Paul Saenger has also gathered an impressive array of evidence to suggest that word separation may have played a central role in the rise of mysticism in the late Middle Ages, which was itself antecedent to the neo-Augustinianism of the reformers as they stressed the primacy of the individual’s vertical relationship with God. To quote again from Saenge:
“Private, silent reading in the vernacular gave lay readers the means of pursuing the individual relationship to God that had been the aspiration of erudite Christians since Saint Augustine…. Scores of…religious texts, including translations and original compositions, stressed the importance of reading, vision and silence in achieving spiritual solace. In the prologue to his Vie de Christ, Jean Mansel declared that the spoken word is fleeting, while the written word endures, and he called upon knights and princes disposed to devotion for the profit of their souls “to see” (voir) the content of his book. Proceeding from the reading of the life of Christ, Mansel urged each person to meditate using the “eyes of his contemplation.”… Peter of Luxembourg stressed the need for private prayer and silent study. Ludolf of Saxony’s Life of Christ, translated for Louis of Bruges, advocated the solitary reading of Scripture as a principal element of the contemplative life. Through the translation, the author now advised pious laymen to place before their eyes the deeds and words of Christ. Books of hours, produced in increasing number for lay readers, were tailored to serve the need for individualized spiritual experience….  Isolated, private reading and prayer as the pathway to salvation, in turn, may have fostered insecurities about the worthiness of each individual’s faith and devotion and stimulate zeal for religious reform. The reformed mendicant orders of the fifteenth century found their strongest supports among the urban merchants and the aristocratic families, who silently read vernacular religious manuscript books. Three generations later, many scions of these same families would become the supports of John Calvin. On the eve of the Protestant Reformation, the mode of the dissemination of ideas had been so revolutionized that lay readers, like university scholastics, could formulate dissenting views in private and communicate them in secret…. The printing press would play an important role in the ultimate triumph of Protestantism, but the formulation of reformist religious and political ideas and the receptivity of Europe’s elite to making private judgments on matters of conscience owed much to a long evolution that began in the late seventh century and culminated in the fifteenth century in the manner in which men and women read and wrote. This enhanced privacy represented the consummation of the development of separated writing and constituted a crucial aspect of the modern world.”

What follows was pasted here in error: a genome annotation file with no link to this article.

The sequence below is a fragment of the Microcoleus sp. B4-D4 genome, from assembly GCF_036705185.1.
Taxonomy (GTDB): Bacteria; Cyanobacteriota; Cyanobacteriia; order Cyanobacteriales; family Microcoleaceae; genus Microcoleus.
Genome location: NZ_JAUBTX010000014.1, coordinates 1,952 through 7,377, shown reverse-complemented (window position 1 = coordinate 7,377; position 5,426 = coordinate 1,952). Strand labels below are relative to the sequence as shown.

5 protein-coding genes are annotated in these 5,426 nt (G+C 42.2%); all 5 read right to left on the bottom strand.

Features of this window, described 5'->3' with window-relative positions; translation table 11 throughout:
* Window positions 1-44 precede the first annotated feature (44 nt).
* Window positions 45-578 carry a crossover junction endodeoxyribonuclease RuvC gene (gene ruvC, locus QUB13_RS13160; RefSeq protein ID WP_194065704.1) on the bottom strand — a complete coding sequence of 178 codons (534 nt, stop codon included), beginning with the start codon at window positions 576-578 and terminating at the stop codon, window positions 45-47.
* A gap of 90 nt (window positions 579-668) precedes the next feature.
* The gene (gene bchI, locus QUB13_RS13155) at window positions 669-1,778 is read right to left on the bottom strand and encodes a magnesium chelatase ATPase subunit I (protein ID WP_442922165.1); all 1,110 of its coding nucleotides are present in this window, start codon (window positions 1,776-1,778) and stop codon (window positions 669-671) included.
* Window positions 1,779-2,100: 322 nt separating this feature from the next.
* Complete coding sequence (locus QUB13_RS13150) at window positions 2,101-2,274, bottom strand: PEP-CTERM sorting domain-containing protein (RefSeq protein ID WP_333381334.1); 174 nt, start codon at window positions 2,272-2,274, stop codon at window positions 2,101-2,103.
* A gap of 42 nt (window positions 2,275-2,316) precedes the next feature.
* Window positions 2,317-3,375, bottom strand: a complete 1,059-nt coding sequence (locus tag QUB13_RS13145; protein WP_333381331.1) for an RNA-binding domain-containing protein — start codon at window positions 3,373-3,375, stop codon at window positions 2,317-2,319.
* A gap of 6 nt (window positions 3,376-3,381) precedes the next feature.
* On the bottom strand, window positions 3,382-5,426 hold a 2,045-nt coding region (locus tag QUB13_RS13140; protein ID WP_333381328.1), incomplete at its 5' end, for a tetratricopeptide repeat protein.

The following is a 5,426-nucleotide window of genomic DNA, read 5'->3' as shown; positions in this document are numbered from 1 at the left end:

One of the factors propelling the reformation itself may have been this shift, and the greater autonomy that word separation allowed readers to possess as they shifted from being hearers of the Word to readers of the Word.
Stephen Joel Garver explained as the subtle difference between hearing a text vs. ‘reading’ it. “Hearing suggests a posture of attentiveness, a hearkening that is tied to sounds that enter into the mind unwilled and therefore call for reaction and submission, placing the hearer at the text’s disposal. Reading, on the other hand, requires a choice to look, a gaze that places the reader above the text, controlling how that text is divided and appropriated, placing the text at the disposal of the reader.” Stephen Joel Garver, “Inventing ‘The Bible’: Revelation, Theology, Phenomenon’.

Further Reading

From the King James Bible to the i-pad (Part 2)

From the King James Bible to the i-pad (Part 3)